So he seized "I see Hutzler's" for the family good and encouraged everyone to vie for the right to say it first. Once the rest of the family decided to play, that last mile of Beltway had been unbearable in its suspense. The sisters craned their necks, leaning forward in the old lap seat belts, the ones worn only on long trips. That's how things were back then—seat belts for long trips only, no bicycle helmets ever, skateboards made from splintery planks of wood and old roller skates. Pinned by her seat belt, she felt her stomach flip and her pulse race, and for what? For the hollow honor of being the first to say out loud what she had always been the first to think. As with all her father's contests, there was no prize, no point. Since she could no longer be guaranteed victory, she did what she always did: She pretended not to care.

Yet here she was again, alone, guaranteed the win if she wanted it, hollow as that victory would be, and her stomach still flipped, unaware that the store was long gone, that everything around the once-familiar cloverleaf had changed. Changed and, yes, cheapened. The placid dowager that had been Hutzler's was now a tacky Value City. Opposite, on the south side of the highway, the Quality Inn had morphed into one of those storage places. It wasn't possible from this vantage point to see if Howard Johnson's, home of the family's weekly fish-fry suppers, remained at the intersection, but she somehow doubted it. Did Howard Johnson's exist anywhere anymore? Did she? Yes and no.

What happened next transpired in seconds. Everything does, if you think about it. She would say that later, under questioning. The Ice Age happened in a matter of seconds; there were just a lot of them. Oh, she could make people love her if absolutely necessary, and although the tactic was less essential to her survival now, the habit was hard to break. Her interrogators pretended exasperation, but she could tell she was having the desired effect on most of them. By then her description of the accident was breathlessly vivid, a polished routine. She had glanced to the right, eastward, trying to recall all her childhood landmarks, forgetting the old admonition Bridges may freeze first, and felt a strange sensation, almost as if the steering wheel were slipping from her grasp, but the car was actually separating from the road, losing traction, although the sleet had not started and the pavement looked bone dry. It was oil, not ice, she would learn later, left from an earlier accident. How could one control for a coating of oil, invisible in the March twilight, for the inactions or incomplete actions of a crew of men she had never met, would never know? Somewhere in Baltimore, a man sat down to supper that night, unaware that he had destroyed someone else's life, and she envied him his ignorance.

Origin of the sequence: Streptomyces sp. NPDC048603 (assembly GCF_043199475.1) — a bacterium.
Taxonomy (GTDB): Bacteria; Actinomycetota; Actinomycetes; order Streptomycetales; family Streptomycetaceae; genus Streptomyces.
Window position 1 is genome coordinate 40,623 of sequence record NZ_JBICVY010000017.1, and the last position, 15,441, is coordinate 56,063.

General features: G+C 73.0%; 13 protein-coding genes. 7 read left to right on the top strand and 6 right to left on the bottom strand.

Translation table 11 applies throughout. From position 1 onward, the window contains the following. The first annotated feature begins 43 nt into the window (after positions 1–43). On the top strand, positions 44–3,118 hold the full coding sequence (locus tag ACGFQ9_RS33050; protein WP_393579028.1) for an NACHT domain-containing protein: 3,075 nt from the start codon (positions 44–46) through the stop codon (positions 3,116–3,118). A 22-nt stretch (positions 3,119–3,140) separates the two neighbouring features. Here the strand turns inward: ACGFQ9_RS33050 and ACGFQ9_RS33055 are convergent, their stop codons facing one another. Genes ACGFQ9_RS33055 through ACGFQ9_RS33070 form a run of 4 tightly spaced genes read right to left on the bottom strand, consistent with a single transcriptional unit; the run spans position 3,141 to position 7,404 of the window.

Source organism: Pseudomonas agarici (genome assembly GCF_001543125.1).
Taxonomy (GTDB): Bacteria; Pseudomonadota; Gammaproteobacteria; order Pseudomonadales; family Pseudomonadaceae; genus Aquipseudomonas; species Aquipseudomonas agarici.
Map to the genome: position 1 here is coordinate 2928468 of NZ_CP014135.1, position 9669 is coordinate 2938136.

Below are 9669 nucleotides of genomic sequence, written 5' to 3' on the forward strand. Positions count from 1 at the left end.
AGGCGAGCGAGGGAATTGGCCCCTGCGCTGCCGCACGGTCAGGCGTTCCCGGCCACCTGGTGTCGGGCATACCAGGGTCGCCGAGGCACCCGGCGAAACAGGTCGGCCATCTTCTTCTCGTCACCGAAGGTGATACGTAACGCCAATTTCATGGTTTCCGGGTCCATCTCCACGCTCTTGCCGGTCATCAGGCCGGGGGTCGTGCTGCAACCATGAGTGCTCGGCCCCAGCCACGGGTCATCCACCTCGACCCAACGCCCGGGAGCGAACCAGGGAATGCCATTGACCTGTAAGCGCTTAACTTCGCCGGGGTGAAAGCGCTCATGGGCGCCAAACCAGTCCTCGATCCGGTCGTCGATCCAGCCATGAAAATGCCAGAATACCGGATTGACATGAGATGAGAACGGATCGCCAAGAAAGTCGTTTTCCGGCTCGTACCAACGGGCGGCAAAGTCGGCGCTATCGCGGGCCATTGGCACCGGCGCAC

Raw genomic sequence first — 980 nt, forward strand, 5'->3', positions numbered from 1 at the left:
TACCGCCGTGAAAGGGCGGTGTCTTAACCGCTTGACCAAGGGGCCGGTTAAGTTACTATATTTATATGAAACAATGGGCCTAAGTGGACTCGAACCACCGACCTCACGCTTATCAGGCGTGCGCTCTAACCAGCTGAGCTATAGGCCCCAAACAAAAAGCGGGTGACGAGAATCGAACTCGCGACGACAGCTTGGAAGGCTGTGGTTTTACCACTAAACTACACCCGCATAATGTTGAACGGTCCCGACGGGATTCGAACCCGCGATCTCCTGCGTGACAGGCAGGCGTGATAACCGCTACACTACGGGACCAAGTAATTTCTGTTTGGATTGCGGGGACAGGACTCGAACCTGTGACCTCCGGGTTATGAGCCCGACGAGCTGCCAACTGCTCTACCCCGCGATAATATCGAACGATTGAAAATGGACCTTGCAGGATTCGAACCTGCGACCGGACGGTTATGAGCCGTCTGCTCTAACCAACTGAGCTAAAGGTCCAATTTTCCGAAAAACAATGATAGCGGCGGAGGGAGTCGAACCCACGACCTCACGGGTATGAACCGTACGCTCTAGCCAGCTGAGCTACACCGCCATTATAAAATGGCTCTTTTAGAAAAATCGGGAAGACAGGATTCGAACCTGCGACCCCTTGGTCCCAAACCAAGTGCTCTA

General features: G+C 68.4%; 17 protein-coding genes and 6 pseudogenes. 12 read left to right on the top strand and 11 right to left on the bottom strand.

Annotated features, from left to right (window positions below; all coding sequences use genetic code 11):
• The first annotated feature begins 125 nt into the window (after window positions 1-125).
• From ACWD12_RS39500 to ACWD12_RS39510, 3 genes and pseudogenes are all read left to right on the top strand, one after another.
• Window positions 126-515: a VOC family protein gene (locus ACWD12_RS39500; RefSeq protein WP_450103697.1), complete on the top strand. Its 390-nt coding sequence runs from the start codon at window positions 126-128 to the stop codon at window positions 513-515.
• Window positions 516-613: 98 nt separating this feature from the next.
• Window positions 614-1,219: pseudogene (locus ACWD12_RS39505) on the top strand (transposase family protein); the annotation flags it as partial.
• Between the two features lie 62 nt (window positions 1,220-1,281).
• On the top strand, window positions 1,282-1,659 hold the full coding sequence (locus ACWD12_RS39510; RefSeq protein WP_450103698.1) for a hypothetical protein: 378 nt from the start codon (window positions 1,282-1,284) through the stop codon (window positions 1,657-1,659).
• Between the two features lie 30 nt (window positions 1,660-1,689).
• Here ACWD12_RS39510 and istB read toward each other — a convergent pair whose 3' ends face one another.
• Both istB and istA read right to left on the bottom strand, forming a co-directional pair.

She clutched the steering wheel and pounded on the pedals, but the car ignored her. The boxy sedan slid to the left, moving like the needle on a haywire tachometer. She bounced off the Jersey wall, spun around, slid to the other side of the highway. For a moment it seemed as if she were the only one driving, as if all the other cars and their drivers had frozen in deference and awe. The old Valiant—the name had seemed a good omen, a reminder of Prince Valiant and all that he stood for, back in the Sunday comics—moved swiftly and gracefully, a dancer among the stolid, earthbound commuters at the tail end of rush hour.

And then, just when she seemed to have the Valiant under control, when the tires once again connected to the pavement, she felt a soft thump to her right. She had sideswiped a white SUV, and although her car was so much smaller, the SUV seemed to reel from the touch, an elephant felled by a peashooter. She glimpsed a girl's face, or thought she did, a face with an expression not so much frightened as surprised by the realization that anything could collide with one's neat, well-ordered life at any time. The girl wore a ski jacket and large, cruelly unflattering glasses, made worse somehow by white fur earmuffs. Her mouth was round, a red gate of wonder. She was twelve, maybe eleven, and eleven was the same age when—and then the white SUV began its lazy flip-flops down the embankment.